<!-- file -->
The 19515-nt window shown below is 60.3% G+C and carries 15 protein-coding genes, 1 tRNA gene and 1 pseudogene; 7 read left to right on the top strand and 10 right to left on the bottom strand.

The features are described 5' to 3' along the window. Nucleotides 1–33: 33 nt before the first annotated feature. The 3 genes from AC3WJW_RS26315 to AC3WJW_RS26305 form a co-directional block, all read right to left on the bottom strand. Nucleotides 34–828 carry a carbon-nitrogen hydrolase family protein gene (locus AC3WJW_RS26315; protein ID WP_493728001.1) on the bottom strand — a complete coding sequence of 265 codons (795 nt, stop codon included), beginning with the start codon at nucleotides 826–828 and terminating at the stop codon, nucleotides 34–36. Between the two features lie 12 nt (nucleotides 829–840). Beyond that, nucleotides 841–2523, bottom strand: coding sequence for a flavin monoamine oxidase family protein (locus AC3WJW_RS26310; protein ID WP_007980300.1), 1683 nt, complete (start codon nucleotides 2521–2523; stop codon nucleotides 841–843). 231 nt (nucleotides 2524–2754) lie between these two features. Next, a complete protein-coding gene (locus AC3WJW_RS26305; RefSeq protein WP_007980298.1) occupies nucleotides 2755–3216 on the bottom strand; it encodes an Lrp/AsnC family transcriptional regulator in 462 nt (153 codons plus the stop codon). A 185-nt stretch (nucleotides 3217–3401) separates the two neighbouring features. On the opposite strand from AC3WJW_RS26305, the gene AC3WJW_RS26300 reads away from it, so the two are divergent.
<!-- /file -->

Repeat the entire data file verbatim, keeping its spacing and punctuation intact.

The 19515-nt window shown below is 60.3% G+C and carries 15 protein-coding genes, 1 tRNA gene and 1 pseudogene; 7 read left to right on the top strand and 10 right to left on the bottom strand.

The features are described 5' to 3' along the window. Nucleotides 1–33: 33 nt before the first annotated feature. The 3 genes from AC3WJW_RS26315 to AC3WJW_RS26305 form a co-directional block, all read right to left on the bottom strand. Nucleotides 34–828 carry a carbon-nitrogen hydrolase family protein gene (locus AC3WJW_RS26315; protein ID WP_493728001.1) on the bottom strand — a complete coding sequence of 265 codons (795 nt, stop codon included), beginning with the start codon at nucleotides 826–828 and terminating at the stop codon, nucleotides 34–36. Between the two features lie 12 nt (nucleotides 829–840). Beyond that, nucleotides 841–2523, bottom strand: coding sequence for a flavin monoamine oxidase family protein (locus AC3WJW_RS26310; protein ID WP_007980300.1), 1683 nt, complete (start codon nucleotides 2521–2523; stop codon nucleotides 841–843). 231 nt (nucleotides 2524–2754) lie between these two features. Next, a complete protein-coding gene (locus AC3WJW_RS26305; RefSeq protein WP_007980298.1) occupies nucleotides 2755–3216 on the bottom strand; it encodes an Lrp/AsnC family transcriptional regulator in 462 nt (153 codons plus the stop codon). A 185-nt stretch (nucleotides 3217–3401) separates the two neighbouring features. On the opposite strand from AC3WJW_RS26305, the gene AC3WJW_RS26300 reads away from it, so the two are divergent.